After a pre-Christmas scare with the emergence of the Omicron variant, there is some positivity in the air around government circles regarding the trajectory of the pandemic. That we look like getting through Christmas and January without having to resort to lockdown, together with a growing confidence about the efficacy of vaccines in taming the virus, has given the government a real boost in recent weeks.
The Government now feels that, two years on from the General Election, it may finally be able to focus on the key long-term issues such as health, housing, and climate change. The economy will also be in focus - in particular any lasting impact of the pandemic on certain sectors as financial supports are withdrawn - as will the impact over the next few years of changes to the international tax system which Ireland has signed up to.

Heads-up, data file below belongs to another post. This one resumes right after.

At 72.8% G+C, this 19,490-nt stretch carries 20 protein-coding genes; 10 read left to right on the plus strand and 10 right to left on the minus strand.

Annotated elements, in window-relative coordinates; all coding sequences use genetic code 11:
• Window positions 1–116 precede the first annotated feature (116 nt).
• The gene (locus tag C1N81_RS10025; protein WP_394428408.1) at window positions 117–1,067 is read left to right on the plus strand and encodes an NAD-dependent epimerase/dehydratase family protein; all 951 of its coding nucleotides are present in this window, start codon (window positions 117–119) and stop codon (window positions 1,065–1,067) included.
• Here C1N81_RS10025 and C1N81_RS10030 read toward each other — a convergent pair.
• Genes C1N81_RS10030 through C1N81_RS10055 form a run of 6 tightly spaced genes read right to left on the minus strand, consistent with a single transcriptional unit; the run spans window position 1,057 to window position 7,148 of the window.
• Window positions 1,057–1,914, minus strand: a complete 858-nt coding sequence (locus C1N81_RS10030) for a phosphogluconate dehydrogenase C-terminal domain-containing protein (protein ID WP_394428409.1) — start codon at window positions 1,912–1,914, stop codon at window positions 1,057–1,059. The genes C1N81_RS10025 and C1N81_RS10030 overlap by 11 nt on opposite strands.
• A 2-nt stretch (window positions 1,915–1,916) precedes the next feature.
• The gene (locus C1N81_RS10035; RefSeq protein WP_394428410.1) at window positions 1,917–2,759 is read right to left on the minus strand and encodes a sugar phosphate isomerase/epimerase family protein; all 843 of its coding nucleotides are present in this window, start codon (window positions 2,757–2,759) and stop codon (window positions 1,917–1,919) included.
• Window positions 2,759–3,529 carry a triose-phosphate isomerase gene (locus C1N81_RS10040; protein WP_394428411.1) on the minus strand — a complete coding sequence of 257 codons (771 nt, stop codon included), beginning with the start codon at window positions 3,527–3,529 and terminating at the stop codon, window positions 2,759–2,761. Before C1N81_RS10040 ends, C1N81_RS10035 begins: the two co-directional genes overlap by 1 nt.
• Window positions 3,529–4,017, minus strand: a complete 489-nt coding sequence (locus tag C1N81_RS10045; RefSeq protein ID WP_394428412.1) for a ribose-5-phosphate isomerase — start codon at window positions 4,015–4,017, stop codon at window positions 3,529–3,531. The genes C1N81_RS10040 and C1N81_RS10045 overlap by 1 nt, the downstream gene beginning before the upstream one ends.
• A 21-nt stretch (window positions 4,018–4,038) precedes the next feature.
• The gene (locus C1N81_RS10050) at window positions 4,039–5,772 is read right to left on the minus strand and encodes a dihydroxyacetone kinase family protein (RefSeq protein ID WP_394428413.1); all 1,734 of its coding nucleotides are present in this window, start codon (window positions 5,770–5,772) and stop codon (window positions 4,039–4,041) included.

Another dark horse might be education, where the pandemic in throwing up a number of challenges. It has also shone light on a range of issues such as access to education, broadband access, and, an old chestnut, a desire to see reform of the Leaving Cert.
Internationally, we have a number of elections to look forward to. Among the most keenly watched will be the French presidential election and the US midterm elections.